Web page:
During a field trip to Break the Barriers, the Physics class led by teacher Dan Harris, left, learn about linear and angular momentum, including velocity through various forms of gymnastic activities.
In order to visually see what the Physics class has been learning about linear and angular momentum and velocity, science teacher Dan Harris took the students to Break the Barriers, a local non-profit organization, March 27. While there, students participated on various equipment to demonstrate the scientific concepts in which the class is studying.
Both linear and angular momentum and velocity are subjects that individuals encounter everyday through sports, but in order to gain a better understanding Harris decided that Break the Barriers provided the perfect opportunity.
"From my perspective, I felt that it would be worth while for the students to physically live out what we have been learning about," Harris said. "I thought Break the Barriers was the ideal place to do that because it has a lot of sports equipment to give you the chance to do flips, rotations, spins and kicks that you don't normally get to do on the average school campus."
When the students first arrived, Harris took them to the gymnastic rings where they witnessed a change in their angular momentum and angular velocity. Students would hang from the rings with their legs spread a part while spinning, then they would quickly pull them in to increase their velocity and momentum.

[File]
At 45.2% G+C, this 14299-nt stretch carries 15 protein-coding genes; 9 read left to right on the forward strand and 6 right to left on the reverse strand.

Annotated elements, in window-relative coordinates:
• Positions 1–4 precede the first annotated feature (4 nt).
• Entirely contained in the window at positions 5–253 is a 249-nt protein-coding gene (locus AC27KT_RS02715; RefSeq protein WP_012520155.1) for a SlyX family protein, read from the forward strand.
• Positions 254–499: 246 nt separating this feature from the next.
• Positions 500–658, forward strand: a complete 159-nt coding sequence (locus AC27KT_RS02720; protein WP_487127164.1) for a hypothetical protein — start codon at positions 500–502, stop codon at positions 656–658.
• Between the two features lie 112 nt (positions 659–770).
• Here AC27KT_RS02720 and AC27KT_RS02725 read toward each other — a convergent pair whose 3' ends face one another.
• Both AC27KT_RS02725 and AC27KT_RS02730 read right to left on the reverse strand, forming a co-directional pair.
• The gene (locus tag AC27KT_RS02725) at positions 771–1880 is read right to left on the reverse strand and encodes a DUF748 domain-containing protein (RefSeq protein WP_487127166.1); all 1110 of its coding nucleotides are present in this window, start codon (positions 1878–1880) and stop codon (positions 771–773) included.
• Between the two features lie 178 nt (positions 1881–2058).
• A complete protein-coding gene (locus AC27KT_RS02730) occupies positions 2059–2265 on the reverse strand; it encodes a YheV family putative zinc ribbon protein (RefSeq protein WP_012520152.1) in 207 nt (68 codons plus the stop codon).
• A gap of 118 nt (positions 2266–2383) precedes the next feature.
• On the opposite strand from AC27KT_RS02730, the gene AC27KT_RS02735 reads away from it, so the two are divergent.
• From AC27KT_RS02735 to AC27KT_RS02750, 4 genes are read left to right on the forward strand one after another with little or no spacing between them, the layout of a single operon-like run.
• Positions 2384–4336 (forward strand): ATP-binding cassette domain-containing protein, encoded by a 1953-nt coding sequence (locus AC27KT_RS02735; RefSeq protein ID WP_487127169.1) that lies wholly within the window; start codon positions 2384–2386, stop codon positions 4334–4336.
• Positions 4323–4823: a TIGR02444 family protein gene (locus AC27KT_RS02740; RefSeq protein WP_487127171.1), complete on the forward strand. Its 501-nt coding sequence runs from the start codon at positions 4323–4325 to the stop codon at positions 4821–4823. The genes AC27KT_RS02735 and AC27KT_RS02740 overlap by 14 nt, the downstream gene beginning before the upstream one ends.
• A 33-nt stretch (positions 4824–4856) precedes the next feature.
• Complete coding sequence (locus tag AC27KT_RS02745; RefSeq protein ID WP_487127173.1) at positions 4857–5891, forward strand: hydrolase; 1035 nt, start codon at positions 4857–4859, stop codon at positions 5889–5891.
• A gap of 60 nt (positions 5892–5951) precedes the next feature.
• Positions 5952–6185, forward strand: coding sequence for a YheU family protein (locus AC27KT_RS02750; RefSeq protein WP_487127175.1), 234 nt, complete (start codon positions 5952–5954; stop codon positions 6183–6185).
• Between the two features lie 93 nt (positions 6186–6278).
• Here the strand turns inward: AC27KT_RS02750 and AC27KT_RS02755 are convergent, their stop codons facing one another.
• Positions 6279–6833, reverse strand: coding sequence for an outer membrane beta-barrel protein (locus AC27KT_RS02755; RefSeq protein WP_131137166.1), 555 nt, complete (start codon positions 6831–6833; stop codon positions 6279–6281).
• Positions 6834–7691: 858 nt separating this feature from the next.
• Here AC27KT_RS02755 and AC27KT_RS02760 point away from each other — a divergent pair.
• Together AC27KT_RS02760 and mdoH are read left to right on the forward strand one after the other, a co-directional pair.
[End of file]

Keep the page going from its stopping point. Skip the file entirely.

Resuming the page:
After, both Harris and seniors Sean Carter and Brian Kinghorn ran down the tumble track towards a mat where they would do a flip. Once students were complete with this part of the lesson, a coach from Break the Barriers did a demonstration for the students on a euro trampoline by doing different types of gymnastic style flips.
"I thought it was fun to go because I've always wanted to do stuff that like," Carter said. "I think it's pretty great we get to go there and he [Harris] knows what he is doing. I knew that I could do flips because I can do them into the pool and I've done stuff like that on trampolines, but that was a long time ago. So it was kind of like hey, I can still do this stuff."
Before heading back to campus, students participated in the Taekwondo room performing round house kicks, which conducted angular velocity to be transferred into linear velocity. During this demonstration, senior Trevor York performed the kick with enough power that the pad flew right into the Martial Art's director's face.
According to Harris, overall he felt the students enjoyed themselves while at Break the Barriers and would like to go again for another field trip.
"I think over they [students] thought it was fun," Harris said. "I think they wished we had more time there, as do I, and I think that now that they have seen it, and realize the stuff we have there they would like to go again. [Next time we can] try some stuff in the game court with the tennis ball launcher or the music room and see how the sound waves effect things or in the dance studio where they can watch themselves rotate in the mirror. I think there is a lot to do there and I think the students would enjoy it."
For more photos about Physics, check out Physics hits the gym and Rockets set to go.